In Haiti’s most devastated areas more than 80 percent of the population relied on self-sufficiency farming. With their crops destroyed and farm animals killed by the hurricane, many people are now going hungry and cannot afford to buy replacement seeds or farming tools. 
 
 
Senita Terbil (26) now lives in a precarious shelter with her husband Samuel and their two children, after her house was completely destroyed by the hurricane. Photo: Fran Afonso/Oxfam 
 
Senita Terbil is a mother of two from the village of Castambie in the Sud department of Haiti. Her house was completely destroyed by the hurricane and she lives now in a precarious shelter built by her husband. Senita told Oxfam: “Everything is lost. All our animals are dead. We have nothing to feed the children. We have no means to plant again; we have no seeds or tools. We have nothing, no food or money, even my sister who is injured cannot go to hospital."
 
Louis Joelle, who lives outside the city of Les Cayes, said: “We expect there to be diseases due to the lack of water. We need drinkable water and food, we don’t have anything, everything is destroyed. We need water, food, seeds, and shelter”.
 
37-year-old Bernadette Julien lives in Camp Perrin, in the Southern Department, in southwest Haiti and is eight months pregnant. The family is taking refuge with other neighbours in a makeshift shelter in municipal offices. Her husband lives from selling what they grow in the garden and animal breeding, but everything has gone because of the hurricane. “I only have my children and the clothes I'm wearing. The house is completely destroyed. I have no food to give to my children,” said Bernadette.
 
In Haiti’s capital Port au Prince, many people have also suffered the consequences of Hurricane Matthew, but to a lesser extent. 
 
Marcele Duby, who lives in the Truitier neighbourhood of Port au Prince, said to Oxfam: "If it had occurred in the middle of the night I would have lost my children. But it was broad daylight, and so I could save them. The water in the house was up to my waist. I was afraid because if the water had risen a little more we couldn't have done anything."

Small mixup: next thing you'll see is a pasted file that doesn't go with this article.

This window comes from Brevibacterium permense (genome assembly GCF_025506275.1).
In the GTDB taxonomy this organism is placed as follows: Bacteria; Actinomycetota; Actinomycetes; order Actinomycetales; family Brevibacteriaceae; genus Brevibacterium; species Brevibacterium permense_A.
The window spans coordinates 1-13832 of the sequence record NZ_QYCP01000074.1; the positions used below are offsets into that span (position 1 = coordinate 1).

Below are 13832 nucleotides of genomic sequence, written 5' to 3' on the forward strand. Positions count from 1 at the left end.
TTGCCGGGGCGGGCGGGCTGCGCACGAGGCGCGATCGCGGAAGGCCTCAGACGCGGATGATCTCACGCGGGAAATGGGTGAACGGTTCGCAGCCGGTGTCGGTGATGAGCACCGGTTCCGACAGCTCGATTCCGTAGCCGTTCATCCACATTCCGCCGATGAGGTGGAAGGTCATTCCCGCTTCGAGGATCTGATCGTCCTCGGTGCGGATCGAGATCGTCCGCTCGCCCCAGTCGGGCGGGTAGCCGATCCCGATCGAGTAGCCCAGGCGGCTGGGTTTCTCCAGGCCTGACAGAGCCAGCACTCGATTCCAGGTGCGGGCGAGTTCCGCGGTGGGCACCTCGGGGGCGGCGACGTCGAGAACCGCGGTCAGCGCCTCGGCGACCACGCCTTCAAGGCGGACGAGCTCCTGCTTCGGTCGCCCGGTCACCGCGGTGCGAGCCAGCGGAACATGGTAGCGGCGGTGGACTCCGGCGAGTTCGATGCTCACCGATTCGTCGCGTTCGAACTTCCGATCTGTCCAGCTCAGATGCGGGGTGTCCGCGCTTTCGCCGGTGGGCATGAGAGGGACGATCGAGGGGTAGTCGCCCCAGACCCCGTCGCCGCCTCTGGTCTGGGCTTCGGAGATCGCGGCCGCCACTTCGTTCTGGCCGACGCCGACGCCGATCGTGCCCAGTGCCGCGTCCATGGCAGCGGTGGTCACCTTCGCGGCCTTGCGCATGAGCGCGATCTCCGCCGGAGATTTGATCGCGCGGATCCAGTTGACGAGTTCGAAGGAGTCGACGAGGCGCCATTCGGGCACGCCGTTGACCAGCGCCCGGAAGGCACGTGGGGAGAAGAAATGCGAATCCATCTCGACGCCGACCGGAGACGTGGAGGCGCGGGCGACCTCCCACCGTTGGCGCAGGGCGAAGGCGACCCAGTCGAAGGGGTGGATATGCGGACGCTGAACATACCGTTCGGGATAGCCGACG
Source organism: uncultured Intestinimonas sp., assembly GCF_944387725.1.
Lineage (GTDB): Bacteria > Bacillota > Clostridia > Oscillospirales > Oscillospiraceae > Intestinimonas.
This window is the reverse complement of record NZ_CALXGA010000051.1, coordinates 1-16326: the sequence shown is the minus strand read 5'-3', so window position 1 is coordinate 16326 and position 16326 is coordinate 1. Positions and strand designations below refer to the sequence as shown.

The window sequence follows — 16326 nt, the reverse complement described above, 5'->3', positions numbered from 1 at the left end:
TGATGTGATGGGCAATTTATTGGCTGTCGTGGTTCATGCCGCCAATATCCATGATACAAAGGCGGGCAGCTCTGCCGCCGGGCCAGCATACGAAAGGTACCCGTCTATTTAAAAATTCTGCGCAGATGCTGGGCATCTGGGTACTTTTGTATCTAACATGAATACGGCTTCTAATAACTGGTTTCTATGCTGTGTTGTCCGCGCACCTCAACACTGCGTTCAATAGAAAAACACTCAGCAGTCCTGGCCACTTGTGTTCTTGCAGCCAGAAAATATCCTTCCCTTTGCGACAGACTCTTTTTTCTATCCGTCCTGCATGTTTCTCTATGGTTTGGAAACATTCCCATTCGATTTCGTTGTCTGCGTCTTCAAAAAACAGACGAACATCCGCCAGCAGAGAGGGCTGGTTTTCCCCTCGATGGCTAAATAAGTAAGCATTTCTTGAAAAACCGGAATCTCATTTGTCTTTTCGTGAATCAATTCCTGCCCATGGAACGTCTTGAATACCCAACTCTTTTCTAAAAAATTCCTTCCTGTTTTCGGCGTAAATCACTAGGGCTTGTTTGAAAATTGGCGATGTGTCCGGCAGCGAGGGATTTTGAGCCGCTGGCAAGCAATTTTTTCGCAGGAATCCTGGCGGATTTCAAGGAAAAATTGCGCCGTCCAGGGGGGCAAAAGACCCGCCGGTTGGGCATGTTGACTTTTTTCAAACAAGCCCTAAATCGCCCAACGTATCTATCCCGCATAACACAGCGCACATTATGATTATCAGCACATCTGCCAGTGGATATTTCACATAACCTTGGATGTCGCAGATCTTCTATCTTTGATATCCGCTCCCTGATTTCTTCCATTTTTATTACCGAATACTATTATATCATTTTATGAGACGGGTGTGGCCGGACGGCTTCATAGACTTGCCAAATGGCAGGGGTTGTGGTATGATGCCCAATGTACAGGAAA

Jimmy Leys, a resident of Ti-Ayiti, said: "Children are going to fall sick because flooding causes epidemics. Some pregnant women are already ill. Diarrhoea and malaria are diseases well known here." 
 
 
Bernadette Julien (37) is eight months pregnant and is sheltering with her family in municipal offices in southwest Haiti: “I only have my children and the clothes I'm wearing. The house is completely destroyed.” Photo: Fran Afonso/Oxfam
 
HOW YOU CAN HELP
 
Lost harvests and continued flooding make those most affected vulnerable to a food and health crisis that needs to be prevented. 
 
Help Oxfam respond to emergencies like Hurricane Matthew.
Posted In:
,

Bringing your voice to the UN Summit on migration

Oxfam brought its global call to stand as one with people forced to flee their homes to the United Nations General Assembly in New York.

From a sea of life jackets laid beneath the Brooklyn Bridge highlighting the sobering reality of this crisis, to meetings at UN Headquarters, we reminded world leaders that over a quarter of a million people worldwide have joined our movement to support people on the move.

Left: Hundreds of life jackets, collected from the beaches of Chios in Greece, lie on Pebble Beach at Brooklyn Bridge Park, highlighting the desperate plight of children and adults forced to make the perilous journey across the Mediterranean. Photo: Darren Ornitz Photography; Right: Oxfam International Executive Director Winnie Byanyima and Oxfam Ireland Chief Executive Jim Clarken remind Ireland’s UN Ambassador David Donoghue (centre) that 250,000 people worldwide are standing as one with refugees. Photo: Brian Malone/Oxfam

WATCH: Advocacy and Campaigns Manager Marissa Ryan reacts to the sea of life jackets at Brooklyn Bridge

We were there and made sure your voice continued to be heard

As Irish and UK Government leaders – including an Tánaiste, Frances Fitzgerald, and UK Prime Minster Theresa May - addressed the very first UN Summit on Migration and President Obama’s Leaders’ Summit, they did so knowing that over 25,000 people across the Republic of Ireland and almost 6,500 people from Northern Ireland (over 86,876 from the United Kingdom in total) were demanding they show strong leadership and take action to protect and uphold the rights of refugees and migrants.

Left: Oxfam campaigners Claire Payne, Joanna Sammons, Marissa Ryan and Dan Byrne meet an Tánaiste, Frances Fitzgerald outside Government Buildings ahead of the UN Summit on migration: Photo: Brian Malone/Oxfam; Right: Oxfam campaigners Emma Barronwell, Kelly Fisher and Christine McCartney at Belfast docks to mark the huge support in Northern Ireland for the Right to Refuge campaign. Photo: Alex Clyde/Oxfam

Some UN migration summit highlights

"Refugees are already taking action. We want world leaders to do the same" - Mohammed Badran